I think it was a very needed question to ask. If we start to do something by rote, the thought starts to go out of the process. So I broke it down for our waitress to the following (simplified) process: I learned and memorized the meanings of the cards first. Once I was done with memorization, I felt comfortable using the pictures to form my own interpretations of the cards. The memorization was the foundation on which I built upon.
What follows is a few tips I'd like to share with new tarot readers, gleaned from my own practice with the cards and combined with some advice that was given to me.
- Do not be afraid to say what you see, no matter how odd, obscure, or seemingly unrelated. YOU don't know how related or unrelated a seemingly random song popping into your head as you are in the middle of spread is to the person you're reading for. So say it. What's the harm?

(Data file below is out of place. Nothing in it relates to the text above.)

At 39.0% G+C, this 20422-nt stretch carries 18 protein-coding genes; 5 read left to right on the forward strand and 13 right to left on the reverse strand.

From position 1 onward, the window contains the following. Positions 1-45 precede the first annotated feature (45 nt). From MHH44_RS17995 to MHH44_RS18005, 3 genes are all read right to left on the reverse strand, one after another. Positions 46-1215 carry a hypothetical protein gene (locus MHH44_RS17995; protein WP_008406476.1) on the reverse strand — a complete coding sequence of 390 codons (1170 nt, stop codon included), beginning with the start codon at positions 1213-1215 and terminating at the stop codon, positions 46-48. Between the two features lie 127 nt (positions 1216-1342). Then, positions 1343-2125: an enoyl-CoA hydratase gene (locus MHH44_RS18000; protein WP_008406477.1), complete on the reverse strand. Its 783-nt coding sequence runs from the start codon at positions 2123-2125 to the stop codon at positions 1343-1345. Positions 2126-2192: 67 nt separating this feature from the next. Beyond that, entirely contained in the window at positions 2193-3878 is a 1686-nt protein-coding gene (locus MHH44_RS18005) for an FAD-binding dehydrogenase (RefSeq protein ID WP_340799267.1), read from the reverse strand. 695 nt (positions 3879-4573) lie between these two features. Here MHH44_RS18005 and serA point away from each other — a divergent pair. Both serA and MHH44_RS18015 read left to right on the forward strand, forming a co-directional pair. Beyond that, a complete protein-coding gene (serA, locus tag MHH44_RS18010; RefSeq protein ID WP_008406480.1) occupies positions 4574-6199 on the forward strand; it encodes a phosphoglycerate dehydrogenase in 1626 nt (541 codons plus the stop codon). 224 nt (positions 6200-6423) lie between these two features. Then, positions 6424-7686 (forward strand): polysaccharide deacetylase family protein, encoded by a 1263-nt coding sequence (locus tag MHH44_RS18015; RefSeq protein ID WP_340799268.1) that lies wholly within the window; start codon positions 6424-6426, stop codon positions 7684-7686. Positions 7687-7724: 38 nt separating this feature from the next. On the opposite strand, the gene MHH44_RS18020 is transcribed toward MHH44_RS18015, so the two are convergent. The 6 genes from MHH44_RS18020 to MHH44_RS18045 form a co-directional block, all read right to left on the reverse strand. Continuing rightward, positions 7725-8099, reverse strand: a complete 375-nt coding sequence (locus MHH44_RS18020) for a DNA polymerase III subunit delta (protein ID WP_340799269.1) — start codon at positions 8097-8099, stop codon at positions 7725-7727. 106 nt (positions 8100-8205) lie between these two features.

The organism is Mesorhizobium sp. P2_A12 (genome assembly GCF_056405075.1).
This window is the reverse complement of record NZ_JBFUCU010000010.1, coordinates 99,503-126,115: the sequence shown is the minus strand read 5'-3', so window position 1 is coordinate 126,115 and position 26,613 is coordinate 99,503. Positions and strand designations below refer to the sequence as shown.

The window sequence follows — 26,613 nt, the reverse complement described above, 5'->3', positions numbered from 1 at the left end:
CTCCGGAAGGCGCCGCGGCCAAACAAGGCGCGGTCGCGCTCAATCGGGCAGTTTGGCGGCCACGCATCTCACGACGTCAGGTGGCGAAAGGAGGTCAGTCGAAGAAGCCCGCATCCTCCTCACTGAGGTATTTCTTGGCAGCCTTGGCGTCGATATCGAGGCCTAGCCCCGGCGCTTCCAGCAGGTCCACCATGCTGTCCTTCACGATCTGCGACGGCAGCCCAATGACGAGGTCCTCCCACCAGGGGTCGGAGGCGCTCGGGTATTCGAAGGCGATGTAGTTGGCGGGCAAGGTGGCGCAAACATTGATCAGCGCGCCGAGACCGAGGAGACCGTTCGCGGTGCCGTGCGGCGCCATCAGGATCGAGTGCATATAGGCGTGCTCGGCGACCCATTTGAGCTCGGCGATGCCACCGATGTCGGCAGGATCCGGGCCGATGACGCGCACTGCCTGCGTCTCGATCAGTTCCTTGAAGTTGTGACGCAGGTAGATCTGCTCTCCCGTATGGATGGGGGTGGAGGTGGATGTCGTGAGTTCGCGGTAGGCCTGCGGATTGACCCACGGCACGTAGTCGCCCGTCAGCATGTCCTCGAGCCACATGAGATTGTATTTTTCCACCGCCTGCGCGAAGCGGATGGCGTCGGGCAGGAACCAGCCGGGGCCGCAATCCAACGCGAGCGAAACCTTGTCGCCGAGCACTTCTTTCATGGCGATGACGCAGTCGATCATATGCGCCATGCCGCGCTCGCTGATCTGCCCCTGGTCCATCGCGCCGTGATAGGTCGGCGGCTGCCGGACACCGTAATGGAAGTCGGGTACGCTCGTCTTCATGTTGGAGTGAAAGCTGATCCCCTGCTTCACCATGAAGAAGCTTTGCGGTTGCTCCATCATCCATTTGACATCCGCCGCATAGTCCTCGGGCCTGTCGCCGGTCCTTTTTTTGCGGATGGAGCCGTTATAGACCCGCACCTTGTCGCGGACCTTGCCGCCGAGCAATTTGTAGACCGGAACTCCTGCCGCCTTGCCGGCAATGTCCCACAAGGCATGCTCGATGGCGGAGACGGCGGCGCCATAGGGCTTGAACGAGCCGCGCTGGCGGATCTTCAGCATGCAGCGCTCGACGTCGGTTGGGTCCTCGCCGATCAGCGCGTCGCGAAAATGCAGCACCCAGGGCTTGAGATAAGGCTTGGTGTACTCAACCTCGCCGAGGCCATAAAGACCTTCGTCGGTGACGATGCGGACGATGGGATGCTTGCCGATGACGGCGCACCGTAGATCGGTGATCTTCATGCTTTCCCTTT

- When I read, I relate situations I'm seeing in the cards to my life as a way to explain what I'm seeing to the client. For example, I once saw the Five of Cups in a reading I did for a kid (no pressure or anything!). I was using the Llewellyn Tarot at the time, and the card portrays a cloaked figure standing on the shore of a river, with his head down, a castle in the distance, and three of the five cups at his feet are spilled over. When I looked at this card, I remembered my best friend that moved away and I lost contact with from my childhood. So that's when I said, "Has a really good friend of yours just moved away?" Sure enough, that's what happened.